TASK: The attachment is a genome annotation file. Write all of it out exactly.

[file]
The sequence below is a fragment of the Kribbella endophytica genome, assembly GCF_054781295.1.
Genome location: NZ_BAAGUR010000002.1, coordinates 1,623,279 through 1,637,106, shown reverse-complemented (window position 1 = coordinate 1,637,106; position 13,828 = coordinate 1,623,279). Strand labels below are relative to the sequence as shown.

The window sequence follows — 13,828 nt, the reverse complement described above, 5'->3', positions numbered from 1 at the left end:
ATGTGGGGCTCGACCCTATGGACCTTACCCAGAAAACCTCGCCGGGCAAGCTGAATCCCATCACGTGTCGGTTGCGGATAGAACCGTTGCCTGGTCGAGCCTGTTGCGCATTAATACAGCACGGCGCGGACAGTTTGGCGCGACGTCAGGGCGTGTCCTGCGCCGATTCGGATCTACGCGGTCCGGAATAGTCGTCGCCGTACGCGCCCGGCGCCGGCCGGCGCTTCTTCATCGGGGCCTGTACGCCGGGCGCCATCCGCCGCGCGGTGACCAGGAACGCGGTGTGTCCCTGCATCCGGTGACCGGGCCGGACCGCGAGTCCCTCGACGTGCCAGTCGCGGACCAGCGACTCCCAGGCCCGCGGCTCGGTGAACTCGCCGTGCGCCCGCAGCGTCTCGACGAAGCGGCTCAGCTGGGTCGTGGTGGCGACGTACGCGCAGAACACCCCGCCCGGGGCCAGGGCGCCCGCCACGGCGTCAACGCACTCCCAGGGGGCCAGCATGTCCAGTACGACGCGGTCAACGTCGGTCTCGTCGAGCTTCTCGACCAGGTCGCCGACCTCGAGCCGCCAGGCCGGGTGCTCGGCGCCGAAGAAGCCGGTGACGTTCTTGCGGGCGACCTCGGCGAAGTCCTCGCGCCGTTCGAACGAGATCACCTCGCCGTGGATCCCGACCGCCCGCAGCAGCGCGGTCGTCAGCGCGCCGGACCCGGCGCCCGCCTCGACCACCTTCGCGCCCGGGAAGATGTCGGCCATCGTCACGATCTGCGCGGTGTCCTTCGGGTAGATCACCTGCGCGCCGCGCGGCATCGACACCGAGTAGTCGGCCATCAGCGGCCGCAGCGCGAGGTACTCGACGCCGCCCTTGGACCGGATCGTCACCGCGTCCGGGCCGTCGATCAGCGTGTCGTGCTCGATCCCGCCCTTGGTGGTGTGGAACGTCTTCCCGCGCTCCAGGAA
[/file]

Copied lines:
The sequence below is a fragment of the Kribbella endophytica genome, assembly GCF_054781295.1.
Genome location: NZ_BAAGUR010000002.1, coordinates 1,623,279 through 1,637,106, shown reverse-complemented (window position 1 = coordinate 1,637,106; position 13,828 = coordinate 1,623,279). Strand labels below are relative to the sequence as shown.

The window sequence follows — 13,828 nt, the reverse complement described above, 5'->3', positions numbered from 1 at the left end:
ATGTGGGGCTCGACCCTATGGACCTTACCCAGAAAACCTCGCCGGGCAAGCTGAATCCCATCACGTGTCGGTTGCGGATAGAACCGTTGCCTGGTCGAGCCTGTTGCGCATTAATACAGCACGGCGCGGACAGTTTGGCGCGACGTCAGGGCGTGTCCTGCGCCGATTCGGATCTACGCGGTCCGGAATAGTCGTCGCCGTACGCGCCCGGCGCCGGCCGGCGCTTCTTCATCGGGGCCTGTACGCCGGGCGCCATCCGCCGCGCGGTGACCAGGAACGCGGTGTGTCCCTGCATCCGGTGACCGGGCCGGACCGCGAGTCCCTCGACGTGCCAGTCGCGGACCAGCGACTCCCAGGCCCGCGGCTCGGTGAACTCGCCGTGCGCCCGCAGCGTCTCGACGAAGCGGCTCAGCTGGGTCGTGGTGGCGACGTACGCGCAGAACACCCCGCCCGGGGCCAGGGCGCCCGCCACGGCGTCAACGCACTCCCAGGGGGCCAGCATGTCCAGTACGACGCGGTCAACGTCGGTCTCGTCGAGCTTCTCGACCAGGTCGCCGACCTCGAGCCGCCAGGCCGGGTGCTCGGCGCCGAAGAAGCCGGTGACGTTCTTGCGGGCGACCTCGGCGAAGTCCTCGCGCCGTTCGAACGAGATCACCTCGCCGTGGATCCCGACCGCCCGCAGCAGCGCGGTCGTCAGCGCGCCGGACCCGGCGCCCGCCTCGACCACCTTCGCGCCCGGGAAGATGTCGGCCATCGTCACGATCTGCGCGGTGTCCTTCGGGTAGATCACCTGCGCGCCGCGCGGCATCGACACCGAGTAGTCGGCCATCAGCGGCCGCAGCGCGAGGTACTCGACGCCGCCCTTGGACCGGATCGTCACCGCGTCCGGGCCGTCGATCAGCGTGTCGTGCTCGATCCCGCCCTTGGTGGTGTGGAACGTCTTCCCGCGCTCCAGGAA